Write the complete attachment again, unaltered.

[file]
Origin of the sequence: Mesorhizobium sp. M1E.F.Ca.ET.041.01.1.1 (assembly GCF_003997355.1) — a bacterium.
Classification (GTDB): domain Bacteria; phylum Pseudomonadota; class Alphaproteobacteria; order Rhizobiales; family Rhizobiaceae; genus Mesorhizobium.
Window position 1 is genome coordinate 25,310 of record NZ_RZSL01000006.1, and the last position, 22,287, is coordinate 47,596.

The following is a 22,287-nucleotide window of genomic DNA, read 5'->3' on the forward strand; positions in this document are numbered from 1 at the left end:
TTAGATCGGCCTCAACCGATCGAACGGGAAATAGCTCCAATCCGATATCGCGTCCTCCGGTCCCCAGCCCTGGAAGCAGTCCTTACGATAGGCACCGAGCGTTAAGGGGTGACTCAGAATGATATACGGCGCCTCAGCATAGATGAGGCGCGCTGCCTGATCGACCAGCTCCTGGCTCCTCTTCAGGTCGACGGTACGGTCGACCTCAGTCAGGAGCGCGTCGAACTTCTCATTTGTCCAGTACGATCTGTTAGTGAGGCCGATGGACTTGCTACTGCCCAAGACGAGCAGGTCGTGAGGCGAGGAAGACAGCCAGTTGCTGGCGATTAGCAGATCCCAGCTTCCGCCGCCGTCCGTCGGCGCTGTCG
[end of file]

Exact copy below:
Origin of the sequence: Mesorhizobium sp. M1E.F.Ca.ET.041.01.1.1 (assembly GCF_003997355.1) — a bacterium.
Classification (GTDB): domain Bacteria; phylum Pseudomonadota; class Alphaproteobacteria; order Rhizobiales; family Rhizobiaceae; genus Mesorhizobium.
Window position 1 is genome coordinate 25,310 of record NZ_RZSL01000006.1, and the last position, 22,287, is coordinate 47,596.

The following is a 22,287-nucleotide window of genomic DNA, read 5'->3' on the forward strand; positions in this document are numbered from 1 at the left end:
TTAGATCGGCCTCAACCGATCGAACGGGAAATAGCTCCAATCCGATATCGCGTCCTCCGGTCCCCAGCCCTGGAAGCAGTCCTTACGATAGGCACCGAGCGTTAAGGGGTGACTCAGAATGATATACGGCGCCTCAGCATAGATGAGGCGCGCTGCCTGATCGACCAGCTCCTGGCTCCTCTTCAGGTCGACGGTACGGTCGACCTCAGTCAGGAGCGCGTCGAACTTCTCATTTGTCCAGTACGATCTGTTAGTGAGGCCGATGGACTTGCTACTGCCCAAGACGAGCAGGTCGTGAGGCGAGGAAGACAGCCAGTTGCTGGCGATTAGCAGATCCCAGCTTCCGCCGCCGTCCGTCGGCGCTGTCG